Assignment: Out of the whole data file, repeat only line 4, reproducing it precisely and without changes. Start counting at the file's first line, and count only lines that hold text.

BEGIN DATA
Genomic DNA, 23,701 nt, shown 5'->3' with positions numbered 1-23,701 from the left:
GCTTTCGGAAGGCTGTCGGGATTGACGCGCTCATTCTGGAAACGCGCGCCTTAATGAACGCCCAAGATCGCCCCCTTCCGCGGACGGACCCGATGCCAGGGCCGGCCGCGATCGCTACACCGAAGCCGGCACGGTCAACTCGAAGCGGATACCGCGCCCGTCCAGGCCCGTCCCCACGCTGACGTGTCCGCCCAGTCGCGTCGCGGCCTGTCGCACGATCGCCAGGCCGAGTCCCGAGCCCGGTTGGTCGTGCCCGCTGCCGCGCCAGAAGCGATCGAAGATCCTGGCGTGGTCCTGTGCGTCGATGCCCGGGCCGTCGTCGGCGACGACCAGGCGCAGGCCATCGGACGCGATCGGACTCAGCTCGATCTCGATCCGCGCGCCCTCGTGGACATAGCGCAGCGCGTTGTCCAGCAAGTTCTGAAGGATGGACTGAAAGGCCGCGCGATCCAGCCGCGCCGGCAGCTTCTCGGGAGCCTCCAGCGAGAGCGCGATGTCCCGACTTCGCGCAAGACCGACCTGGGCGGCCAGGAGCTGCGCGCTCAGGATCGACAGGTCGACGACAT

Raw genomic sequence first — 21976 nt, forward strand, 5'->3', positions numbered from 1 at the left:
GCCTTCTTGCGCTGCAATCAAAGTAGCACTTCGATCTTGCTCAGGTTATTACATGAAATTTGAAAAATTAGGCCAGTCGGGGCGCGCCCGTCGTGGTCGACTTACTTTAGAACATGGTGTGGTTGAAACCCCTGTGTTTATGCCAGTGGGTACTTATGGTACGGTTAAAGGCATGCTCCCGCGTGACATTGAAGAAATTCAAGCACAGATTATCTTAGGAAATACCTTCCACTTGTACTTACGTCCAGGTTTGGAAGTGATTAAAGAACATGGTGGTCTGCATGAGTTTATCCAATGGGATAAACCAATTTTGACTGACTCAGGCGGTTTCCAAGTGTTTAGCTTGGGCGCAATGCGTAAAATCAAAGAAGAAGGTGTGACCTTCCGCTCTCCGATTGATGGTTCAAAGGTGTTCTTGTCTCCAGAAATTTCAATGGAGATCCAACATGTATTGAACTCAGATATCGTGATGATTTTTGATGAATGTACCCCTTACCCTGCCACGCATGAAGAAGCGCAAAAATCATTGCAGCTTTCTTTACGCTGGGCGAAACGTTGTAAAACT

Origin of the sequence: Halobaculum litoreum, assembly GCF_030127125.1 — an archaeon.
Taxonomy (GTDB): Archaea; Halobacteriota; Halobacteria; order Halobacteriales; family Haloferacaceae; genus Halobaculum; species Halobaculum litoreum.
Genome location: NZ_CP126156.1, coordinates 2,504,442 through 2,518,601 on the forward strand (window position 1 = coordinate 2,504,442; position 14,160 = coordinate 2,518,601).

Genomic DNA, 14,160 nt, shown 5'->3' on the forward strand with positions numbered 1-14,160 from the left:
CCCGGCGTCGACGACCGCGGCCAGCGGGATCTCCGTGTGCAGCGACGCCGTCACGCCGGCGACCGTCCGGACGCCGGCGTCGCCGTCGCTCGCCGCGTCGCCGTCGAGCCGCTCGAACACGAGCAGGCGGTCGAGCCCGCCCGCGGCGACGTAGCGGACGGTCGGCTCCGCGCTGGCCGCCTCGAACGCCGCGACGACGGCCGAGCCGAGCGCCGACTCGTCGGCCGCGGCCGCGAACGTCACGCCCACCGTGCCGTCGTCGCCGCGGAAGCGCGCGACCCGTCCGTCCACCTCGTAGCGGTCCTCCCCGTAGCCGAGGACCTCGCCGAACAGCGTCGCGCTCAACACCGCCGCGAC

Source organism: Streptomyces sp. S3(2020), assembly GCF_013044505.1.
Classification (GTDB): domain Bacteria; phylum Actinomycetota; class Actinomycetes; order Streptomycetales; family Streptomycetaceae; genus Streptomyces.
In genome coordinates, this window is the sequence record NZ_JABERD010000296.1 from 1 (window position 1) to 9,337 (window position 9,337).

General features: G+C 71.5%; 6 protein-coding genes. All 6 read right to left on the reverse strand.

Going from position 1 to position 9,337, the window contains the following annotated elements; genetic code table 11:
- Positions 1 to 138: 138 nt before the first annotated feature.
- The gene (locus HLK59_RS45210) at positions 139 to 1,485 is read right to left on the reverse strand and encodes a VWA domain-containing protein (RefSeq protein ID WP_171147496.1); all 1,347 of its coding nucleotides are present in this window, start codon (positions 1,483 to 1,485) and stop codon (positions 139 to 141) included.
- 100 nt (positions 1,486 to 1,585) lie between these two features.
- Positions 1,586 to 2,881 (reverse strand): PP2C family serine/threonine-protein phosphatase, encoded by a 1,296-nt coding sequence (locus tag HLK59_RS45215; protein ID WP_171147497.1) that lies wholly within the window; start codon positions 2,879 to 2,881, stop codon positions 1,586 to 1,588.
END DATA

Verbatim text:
GCCTTCTTGCGCTGCAATCAAAGTAGCACTTCGATCTTGCTCAGGTTATTACATGAAATTTGAAAAATTAGGCCAGTCGGGGCGCGCCCGTCGTGGTCGACTTACTTTAGAACATGGTGTGGTTGAAACCCCTGTGTTTATGCCAGTGGGTACTTATGGTACGGTTAAAGGCATGCTCCCGCGTGACATTGAAGAAATTCAAGCACAGATTATCTTAGGAAATACCTTCCACTTGTACTTACGTCCAGGTTTGGAAGTGATTAAAGAACATGGTGGTCTGCATGAGTTTATCCAATGGGATAAACCAATTTTGACTGACTCAGGCGGTTTCCAAGTGTTTAGCTTGGGCGCAATGCGTAAAATCAAAGAAGAAGGTGTGACCTTCCGCTCTCCGATTGATGGTTCAAAGGTGTTCTTGTCTCCAGAAATTTCAATGGAGATCCAACATGTATTGAACTCAGATATCGTGATGATTTTTGATGAATGTACCCCTTACCCTGCCACGCATGAAGAAGCGCAAAAATCATTGCAGCTTTCTTTACGCTGGGCGAAACGTTGTAAAACT